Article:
‘Esspy’ stands for standardized patient in smart new medical school comedy-drama

esspy review


From left, Tim Liu, Ching Valdés-Aran and Lipica Shah co-star in “Esspy” at New Jersey Repertory Company in Long Branch.

William Chen is a star medical student. But his bedside manner leaves a lot to be desired.

Trying to persuade a mother to have her child vaccinated, he argues, “Vaccines are very important not just for the individual child but for the good of the herd … cows are vaccinated not just to immunize themselves but to protect the weakest cows in the herd.”

To which the mother responds, “Are you comparing my child to a cow?”

“Esspy” — Nandita Shenoy’s smartly written, sometimes very funny and, ultimately, emotionally resonant 90-minute play, which is currently having its world premiere at New Jersey Repertory Company in Long Branch, with direction by Peter J. Kuo — follows William from 2012 to 2018. Snippets of popular songs and news broadcasts from those years, played between scenes, help indicate the passing of time.

William starts out as a first-year medical student and, by the time of the final scene, has become a chief resident. The play has to do, primarily, with William’s learning curve, in terms of showing empathy to his patients, but has a lot to say about the medical profession, and life itself.

Most of the scenes — including the play-opening one that contains the dialogue above — are training sessions in which William (played by Tim Liu) interacts with an actor named Anu (Lipica Shah), who has been hired to play patients with various issues. She is an “esspy” — that stands for S.P. (i.e., standardized patient). Supervising the sessions is the flinty Dr. Mendoza (Ching Valdés-Aran), who recognizes William’s talent but despite that — or perhaps, because of that — is brutally honest with him, about his shortcomings. (In the course of the play, she learns a thing or two about empathy herself.)


Tim Liu and Lipica Shah in “Esspy.”

There are also a few scenes at a coffeeshop at which William and Anu bump into each other. (Jessica Parks’ clever set design allows for quick changes, back and forth, from the training room to the coffeeshop). William recognizes her first; she has no idea who he is. She works with a lot of different medical students, after all. But after years of occasional training sessions together, and chance encounters, they develop a friendship, and Anu gives him some acting tips that help him, with his patients.

It looks, at one point, that Shenoy may turn them into a romantic couple — William asks if they could meet for coffee sometime. But Anu declines, saying they probably shouldn’t, given that they may have training sessions again in the future. And Shenoy never raises the possibility of them dating again — which is good, I think. That would have been one predictable way for the story to develop, but Shenoy has plenty of other subject matter here, without that.

The setting is defined only as “a medical school in a major urban center.” William is Taiwanese-American; Anu, Indian-American; and Dr. Mendoza, Filipino-American. The fact that they are all Asian-American seems to strengthen the bond among then.

William and Anu are both the offspring of doctors, and they discuss their parents’ high expectations. Mendoza becomes something of a surrogate parent, pushing William to fulfill his potential and, somewhat stereotypically, expressing dismay that Anu is (1) intent on an acting career and (2) unmarried and childless.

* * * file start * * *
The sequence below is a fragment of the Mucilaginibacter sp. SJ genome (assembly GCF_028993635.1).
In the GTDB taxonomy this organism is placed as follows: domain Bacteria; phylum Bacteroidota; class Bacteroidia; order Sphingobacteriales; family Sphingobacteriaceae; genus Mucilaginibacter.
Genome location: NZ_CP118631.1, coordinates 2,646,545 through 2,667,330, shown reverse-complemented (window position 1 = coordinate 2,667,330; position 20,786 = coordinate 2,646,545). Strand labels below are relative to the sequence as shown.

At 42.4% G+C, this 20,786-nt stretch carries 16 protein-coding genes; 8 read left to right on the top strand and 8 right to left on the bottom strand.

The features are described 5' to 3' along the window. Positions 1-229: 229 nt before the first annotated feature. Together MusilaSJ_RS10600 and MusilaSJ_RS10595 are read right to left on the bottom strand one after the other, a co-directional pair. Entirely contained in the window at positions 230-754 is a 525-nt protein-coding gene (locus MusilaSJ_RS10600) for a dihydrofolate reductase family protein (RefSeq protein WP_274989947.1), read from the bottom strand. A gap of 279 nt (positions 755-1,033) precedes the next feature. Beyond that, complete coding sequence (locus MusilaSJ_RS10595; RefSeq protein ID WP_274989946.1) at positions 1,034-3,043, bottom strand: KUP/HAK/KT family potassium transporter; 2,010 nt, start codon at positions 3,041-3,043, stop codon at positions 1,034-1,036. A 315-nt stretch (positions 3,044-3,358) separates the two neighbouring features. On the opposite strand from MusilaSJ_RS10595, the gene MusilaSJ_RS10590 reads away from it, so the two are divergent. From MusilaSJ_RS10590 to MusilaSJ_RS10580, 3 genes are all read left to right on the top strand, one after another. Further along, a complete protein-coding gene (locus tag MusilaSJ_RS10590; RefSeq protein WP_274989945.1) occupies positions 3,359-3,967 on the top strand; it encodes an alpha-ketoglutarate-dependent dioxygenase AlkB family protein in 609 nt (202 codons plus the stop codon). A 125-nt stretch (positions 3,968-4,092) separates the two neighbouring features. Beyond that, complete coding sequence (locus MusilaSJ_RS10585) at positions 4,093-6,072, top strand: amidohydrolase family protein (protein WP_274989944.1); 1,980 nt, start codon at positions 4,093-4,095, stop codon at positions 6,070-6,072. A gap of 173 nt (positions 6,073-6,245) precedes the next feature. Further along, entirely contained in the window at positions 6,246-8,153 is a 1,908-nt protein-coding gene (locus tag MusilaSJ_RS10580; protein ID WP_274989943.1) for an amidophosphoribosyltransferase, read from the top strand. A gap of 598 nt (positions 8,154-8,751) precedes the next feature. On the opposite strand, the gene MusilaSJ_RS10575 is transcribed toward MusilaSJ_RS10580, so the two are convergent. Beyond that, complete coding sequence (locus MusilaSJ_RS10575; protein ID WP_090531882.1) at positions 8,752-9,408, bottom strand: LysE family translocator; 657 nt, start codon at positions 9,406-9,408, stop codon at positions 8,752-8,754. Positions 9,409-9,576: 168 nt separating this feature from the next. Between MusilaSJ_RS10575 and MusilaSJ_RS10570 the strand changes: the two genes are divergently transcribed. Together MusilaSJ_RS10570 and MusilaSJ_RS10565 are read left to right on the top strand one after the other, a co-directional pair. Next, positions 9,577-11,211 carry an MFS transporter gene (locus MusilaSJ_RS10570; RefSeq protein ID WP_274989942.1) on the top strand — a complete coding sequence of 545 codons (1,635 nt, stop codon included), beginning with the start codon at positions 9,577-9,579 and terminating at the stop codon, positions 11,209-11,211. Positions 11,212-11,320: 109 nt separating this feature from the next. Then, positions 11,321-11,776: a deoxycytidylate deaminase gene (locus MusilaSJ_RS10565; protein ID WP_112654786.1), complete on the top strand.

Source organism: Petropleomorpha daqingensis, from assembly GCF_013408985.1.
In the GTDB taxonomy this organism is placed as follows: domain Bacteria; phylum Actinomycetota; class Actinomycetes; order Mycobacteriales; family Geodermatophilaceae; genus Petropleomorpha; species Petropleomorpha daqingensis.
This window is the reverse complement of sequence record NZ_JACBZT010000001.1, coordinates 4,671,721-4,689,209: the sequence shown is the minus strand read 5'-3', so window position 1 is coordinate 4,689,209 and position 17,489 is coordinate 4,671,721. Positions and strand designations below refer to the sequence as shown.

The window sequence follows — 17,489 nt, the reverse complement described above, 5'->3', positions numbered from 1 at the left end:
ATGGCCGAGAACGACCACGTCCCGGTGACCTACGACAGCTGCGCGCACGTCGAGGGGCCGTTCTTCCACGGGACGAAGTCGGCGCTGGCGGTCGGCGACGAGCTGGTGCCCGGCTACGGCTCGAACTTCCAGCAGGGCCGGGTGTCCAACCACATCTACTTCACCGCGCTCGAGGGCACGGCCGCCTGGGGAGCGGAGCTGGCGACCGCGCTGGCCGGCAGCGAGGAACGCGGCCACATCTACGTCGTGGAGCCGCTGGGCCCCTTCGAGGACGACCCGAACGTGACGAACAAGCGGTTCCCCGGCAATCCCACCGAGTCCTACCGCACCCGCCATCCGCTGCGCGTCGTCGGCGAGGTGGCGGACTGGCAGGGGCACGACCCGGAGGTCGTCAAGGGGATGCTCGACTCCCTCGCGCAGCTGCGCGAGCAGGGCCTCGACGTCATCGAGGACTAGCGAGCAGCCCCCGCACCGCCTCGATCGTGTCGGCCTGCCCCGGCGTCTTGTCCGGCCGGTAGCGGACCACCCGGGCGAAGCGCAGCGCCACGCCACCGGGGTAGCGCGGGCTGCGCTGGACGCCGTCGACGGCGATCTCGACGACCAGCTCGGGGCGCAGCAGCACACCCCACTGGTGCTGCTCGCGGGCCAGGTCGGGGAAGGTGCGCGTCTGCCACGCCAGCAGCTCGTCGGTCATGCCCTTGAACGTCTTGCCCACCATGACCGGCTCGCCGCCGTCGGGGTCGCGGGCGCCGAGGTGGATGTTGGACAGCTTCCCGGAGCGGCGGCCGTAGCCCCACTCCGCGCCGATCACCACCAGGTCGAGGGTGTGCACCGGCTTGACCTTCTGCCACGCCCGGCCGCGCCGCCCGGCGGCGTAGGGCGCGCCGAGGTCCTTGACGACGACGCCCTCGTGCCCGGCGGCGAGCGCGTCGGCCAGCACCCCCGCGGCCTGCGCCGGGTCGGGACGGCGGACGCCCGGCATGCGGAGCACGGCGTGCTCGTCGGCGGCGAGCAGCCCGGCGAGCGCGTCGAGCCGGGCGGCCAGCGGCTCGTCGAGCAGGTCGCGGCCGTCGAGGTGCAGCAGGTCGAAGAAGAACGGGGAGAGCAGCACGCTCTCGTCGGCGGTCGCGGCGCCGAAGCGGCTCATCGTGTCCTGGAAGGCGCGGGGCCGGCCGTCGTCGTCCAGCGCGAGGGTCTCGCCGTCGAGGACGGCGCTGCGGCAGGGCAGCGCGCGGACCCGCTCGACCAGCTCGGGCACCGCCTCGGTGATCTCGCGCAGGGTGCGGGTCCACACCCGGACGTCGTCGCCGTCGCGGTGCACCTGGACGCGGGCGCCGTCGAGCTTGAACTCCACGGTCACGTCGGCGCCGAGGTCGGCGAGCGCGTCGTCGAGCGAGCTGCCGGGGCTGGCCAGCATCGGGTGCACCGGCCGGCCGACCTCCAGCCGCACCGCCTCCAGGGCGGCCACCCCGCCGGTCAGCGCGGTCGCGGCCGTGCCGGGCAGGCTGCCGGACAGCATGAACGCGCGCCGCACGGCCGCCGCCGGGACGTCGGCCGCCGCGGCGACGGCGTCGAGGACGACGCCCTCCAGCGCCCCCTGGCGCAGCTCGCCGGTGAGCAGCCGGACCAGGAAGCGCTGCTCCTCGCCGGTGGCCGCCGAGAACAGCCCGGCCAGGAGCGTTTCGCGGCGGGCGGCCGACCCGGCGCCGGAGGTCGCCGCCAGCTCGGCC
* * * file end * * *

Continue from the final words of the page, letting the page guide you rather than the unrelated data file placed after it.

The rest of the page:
Mendoza: You’re 30, aren’t you?
Anu: 34, thanks.
Mendoza: Oh dear! How long are you going to keep up this acting business? It’s too late for you to go to medical school. And you’ll need to get married so that …
Anu, changing the subject: Are the residents on their way?


Lipica Shah in “Esspy.”

Mendoza makes it clear to William, who was raised in the United States, that her own experiences with the medical profession — as not only a woman in an era when female doctors were rare, but as someone who was educated in The Philippines and had to convince skeptical American doctors that her training was sound — was much more difficult.

“You know, William, when I was training in The Philippines, we did not have these nice actors to practice talking to,” she says. “We practiced on our patients.”

While William has doubts about himself, he at least has a clear path forward. Anu, on the other hand, is a bit of a lost soul. Spending years doing part-time work as an esspy is not exactly a prestigious thing for an actor’s résumé. And though she does get some fulfillment from it, she is really only doing it because she is finding more substantial acting jobs hard to come by.

A wild scene toward the end of the play has Anu playing a pregnant woman who experiences various complications during childbirth — Anu’s acting is totally convincing — while Mendoza, who is usually just an observer in these sessions, is forced to take on the role of a nurse. Always suspicious of this “touchy feely” form of training, she is stiff at first, but does start to get the hang of it. “This acting business might be harder than I thought,” she muses.

The play’s powerful final scene is not a training session. Real life makes its presence felt, as it does. The scene is sad but also somewhat hopeful — “bittersweet” is, perhaps, a good way to describe it.

I won’t describe what happens, of course, except to say that William has come a long way from the immature, almost excruciating awkward student he was in the early scenes, and we feel relieved, and uplifted, by that.

New Jersey Repertory Company in Long Branch will present “Esspy” through March 17. Visit njrep.org.


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